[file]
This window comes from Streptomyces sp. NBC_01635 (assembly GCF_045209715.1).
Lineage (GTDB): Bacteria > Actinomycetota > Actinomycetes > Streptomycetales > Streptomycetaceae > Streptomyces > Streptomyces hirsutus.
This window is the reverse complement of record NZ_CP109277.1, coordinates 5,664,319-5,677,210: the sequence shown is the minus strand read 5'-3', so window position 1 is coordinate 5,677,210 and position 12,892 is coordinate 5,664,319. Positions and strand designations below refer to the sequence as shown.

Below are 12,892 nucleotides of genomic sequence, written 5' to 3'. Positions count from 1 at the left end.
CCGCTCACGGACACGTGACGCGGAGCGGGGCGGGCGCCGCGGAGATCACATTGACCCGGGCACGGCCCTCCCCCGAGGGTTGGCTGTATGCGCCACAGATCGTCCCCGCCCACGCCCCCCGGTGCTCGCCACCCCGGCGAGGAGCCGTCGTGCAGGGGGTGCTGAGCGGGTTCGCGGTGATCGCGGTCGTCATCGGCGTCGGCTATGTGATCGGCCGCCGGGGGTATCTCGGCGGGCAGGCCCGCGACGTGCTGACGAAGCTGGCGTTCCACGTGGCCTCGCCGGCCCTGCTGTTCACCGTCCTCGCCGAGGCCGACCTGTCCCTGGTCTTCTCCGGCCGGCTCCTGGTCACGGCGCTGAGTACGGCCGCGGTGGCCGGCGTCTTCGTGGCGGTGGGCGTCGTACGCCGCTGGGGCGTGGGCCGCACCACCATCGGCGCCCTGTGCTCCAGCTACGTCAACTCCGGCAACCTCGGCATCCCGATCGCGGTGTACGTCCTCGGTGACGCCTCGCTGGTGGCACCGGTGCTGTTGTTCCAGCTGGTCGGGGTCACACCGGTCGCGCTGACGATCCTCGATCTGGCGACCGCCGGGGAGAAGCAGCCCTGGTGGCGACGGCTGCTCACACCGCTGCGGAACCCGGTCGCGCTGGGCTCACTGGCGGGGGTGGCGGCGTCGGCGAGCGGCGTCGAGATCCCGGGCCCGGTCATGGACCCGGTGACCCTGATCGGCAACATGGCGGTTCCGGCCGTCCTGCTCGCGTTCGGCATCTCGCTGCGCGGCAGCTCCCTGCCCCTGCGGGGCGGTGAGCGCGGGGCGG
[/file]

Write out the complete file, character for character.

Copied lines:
This window comes from Streptomyces sp. NBC_01635 (assembly GCF_045209715.1).
Lineage (GTDB): Bacteria > Actinomycetota > Actinomycetes > Streptomycetales > Streptomycetaceae > Streptomyces > Streptomyces hirsutus.
This window is the reverse complement of record NZ_CP109277.1, coordinates 5,664,319-5,677,210: the sequence shown is the minus strand read 5'-3', so window position 1 is coordinate 5,677,210 and position 12,892 is coordinate 5,664,319. Positions and strand designations below refer to the sequence as shown.

Below are 12,892 nucleotides of genomic sequence, written 5' to 3'. Positions count from 1 at the left end.
CCGCTCACGGACACGTGACGCGGAGCGGGGCGGGCGCCGCGGAGATCACATTGACCCGGGCACGGCCCTCCCCCGAGGGTTGGCTGTATGCGCCACAGATCGTCCCCGCCCACGCCCCCCGGTGCTCGCCACCCCGGCGAGGAGCCGTCGTGCAGGGGGTGCTGAGCGGGTTCGCGGTGATCGCGGTCGTCATCGGCGTCGGCTATGTGATCGGCCGCCGGGGGTATCTCGGCGGGCAGGCCCGCGACGTGCTGACGAAGCTGGCGTTCCACGTGGCCTCGCCGGCCCTGCTGTTCACCGTCCTCGCCGAGGCCGACCTGTCCCTGGTCTTCTCCGGCCGGCTCCTGGTCACGGCGCTGAGTACGGCCGCGGTGGCCGGCGTCTTCGTGGCGGTGGGCGTCGTACGCCGCTGGGGCGTGGGCCGCACCACCATCGGCGCCCTGTGCTCCAGCTACGTCAACTCCGGCAACCTCGGCATCCCGATCGCGGTGTACGTCCTCGGTGACGCCTCGCTGGTGGCACCGGTGCTGTTGTTCCAGCTGGTCGGGGTCACACCGGTCGCGCTGACGATCCTCGATCTGGCGACCGCCGGGGAGAAGCAGCCCTGGTGGCGACGGCTGCTCACACCGCTGCGGAACCCGGTCGCGCTGGGCTCACTGGCGGGGGTGGCGGCGTCGGCGAGCGGCGTCGAGATCCCGGGCCCGGTCATGGACCCGGTGACCCTGATCGGCAACATGGCGGTTCCGGCCGTCCTGCTCGCGTTCGGCATCTCGCTGCGCGGCAGCTCCCTGCCCCTGCGGGGCGGTGAGCGCGGGGCGG